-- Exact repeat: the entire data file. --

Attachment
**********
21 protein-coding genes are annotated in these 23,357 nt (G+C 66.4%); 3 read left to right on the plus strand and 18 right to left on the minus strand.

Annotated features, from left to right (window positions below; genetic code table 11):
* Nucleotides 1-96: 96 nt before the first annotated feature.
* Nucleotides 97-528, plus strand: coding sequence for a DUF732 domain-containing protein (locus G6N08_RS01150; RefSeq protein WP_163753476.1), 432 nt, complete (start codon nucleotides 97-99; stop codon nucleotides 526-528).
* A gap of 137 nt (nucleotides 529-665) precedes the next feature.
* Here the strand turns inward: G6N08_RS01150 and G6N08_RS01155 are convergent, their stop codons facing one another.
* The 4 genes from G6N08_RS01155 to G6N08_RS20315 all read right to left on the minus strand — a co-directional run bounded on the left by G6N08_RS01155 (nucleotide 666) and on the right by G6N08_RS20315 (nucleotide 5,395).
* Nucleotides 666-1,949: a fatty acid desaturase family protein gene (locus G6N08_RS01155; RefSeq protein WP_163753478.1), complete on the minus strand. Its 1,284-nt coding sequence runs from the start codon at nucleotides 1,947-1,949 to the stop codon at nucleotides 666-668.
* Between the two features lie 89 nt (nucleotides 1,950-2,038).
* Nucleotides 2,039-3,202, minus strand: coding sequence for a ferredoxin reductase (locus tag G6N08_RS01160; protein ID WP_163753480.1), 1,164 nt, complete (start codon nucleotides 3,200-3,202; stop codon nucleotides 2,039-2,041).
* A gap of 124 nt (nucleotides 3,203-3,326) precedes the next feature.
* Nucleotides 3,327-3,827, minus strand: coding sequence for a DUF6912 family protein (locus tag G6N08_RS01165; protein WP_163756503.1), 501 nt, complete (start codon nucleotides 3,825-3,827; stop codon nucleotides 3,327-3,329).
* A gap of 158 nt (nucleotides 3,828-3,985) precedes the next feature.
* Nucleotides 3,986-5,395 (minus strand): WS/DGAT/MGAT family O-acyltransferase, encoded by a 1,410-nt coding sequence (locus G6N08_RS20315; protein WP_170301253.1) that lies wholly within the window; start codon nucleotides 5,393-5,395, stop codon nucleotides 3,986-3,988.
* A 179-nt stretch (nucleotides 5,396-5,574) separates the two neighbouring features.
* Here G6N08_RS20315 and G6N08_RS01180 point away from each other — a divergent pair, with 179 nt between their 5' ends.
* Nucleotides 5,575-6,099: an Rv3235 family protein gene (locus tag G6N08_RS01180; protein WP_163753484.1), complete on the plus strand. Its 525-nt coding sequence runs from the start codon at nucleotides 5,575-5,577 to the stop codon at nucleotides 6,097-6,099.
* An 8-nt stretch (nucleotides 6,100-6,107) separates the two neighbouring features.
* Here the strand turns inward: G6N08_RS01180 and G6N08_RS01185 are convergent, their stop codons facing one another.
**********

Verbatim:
21 protein-coding genes are annotated in these 23,357 nt (G+C 66.4%); 3 read left to right on the plus strand and 18 right to left on the minus strand.

Annotated features, from left to right (window positions below; genetic code table 11):
* Nucleotides 1-96: 96 nt before the first annotated feature.
* Nucleotides 97-528, plus strand: coding sequence for a DUF732 domain-containing protein (locus G6N08_RS01150; RefSeq protein WP_163753476.1), 432 nt, complete (start codon nucleotides 97-99; stop codon nucleotides 526-528).
* A gap of 137 nt (nucleotides 529-665) precedes the next feature.
* Here the strand turns inward: G6N08_RS01150 and G6N08_RS01155 are convergent, their stop codons facing one another.
* The 4 genes from G6N08_RS01155 to G6N08_RS20315 all read right to left on the minus strand — a co-directional run bounded on the left by G6N08_RS01155 (nucleotide 666) and on the right by G6N08_RS20315 (nucleotide 5,395).
* Nucleotides 666-1,949: a fatty acid desaturase family protein gene (locus G6N08_RS01155; RefSeq protein WP_163753478.1), complete on the minus strand. Its 1,284-nt coding sequence runs from the start codon at nucleotides 1,947-1,949 to the stop codon at nucleotides 666-668.
* Between the two features lie 89 nt (nucleotides 1,950-2,038).
* Nucleotides 2,039-3,202, minus strand: coding sequence for a ferredoxin reductase (locus tag G6N08_RS01160; protein ID WP_163753480.1), 1,164 nt, complete (start codon nucleotides 3,200-3,202; stop codon nucleotides 2,039-2,041).
* A gap of 124 nt (nucleotides 3,203-3,326) precedes the next feature.
* Nucleotides 3,327-3,827, minus strand: coding sequence for a DUF6912 family protein (locus tag G6N08_RS01165; protein WP_163756503.1), 501 nt, complete (start codon nucleotides 3,825-3,827; stop codon nucleotides 3,327-3,329).
* A gap of 158 nt (nucleotides 3,828-3,985) precedes the next feature.
* Nucleotides 3,986-5,395 (minus strand): WS/DGAT/MGAT family O-acyltransferase, encoded by a 1,410-nt coding sequence (locus G6N08_RS20315; protein WP_170301253.1) that lies wholly within the window; start codon nucleotides 5,393-5,395, stop codon nucleotides 3,986-3,988.
* A 179-nt stretch (nucleotides 5,396-5,574) separates the two neighbouring features.
* Here G6N08_RS20315 and G6N08_RS01180 point away from each other — a divergent pair, with 179 nt between their 5' ends.
* Nucleotides 5,575-6,099: an Rv3235 family protein gene (locus tag G6N08_RS01180; protein WP_163753484.1), complete on the plus strand. Its 525-nt coding sequence runs from the start codon at nucleotides 5,575-5,577 to the stop codon at nucleotides 6,097-6,099.
* An 8-nt stretch (nucleotides 6,100-6,107) separates the two neighbouring features.
* Here the strand turns inward: G6N08_RS01180 and G6N08_RS01185 are convergent, their stop codons facing one another.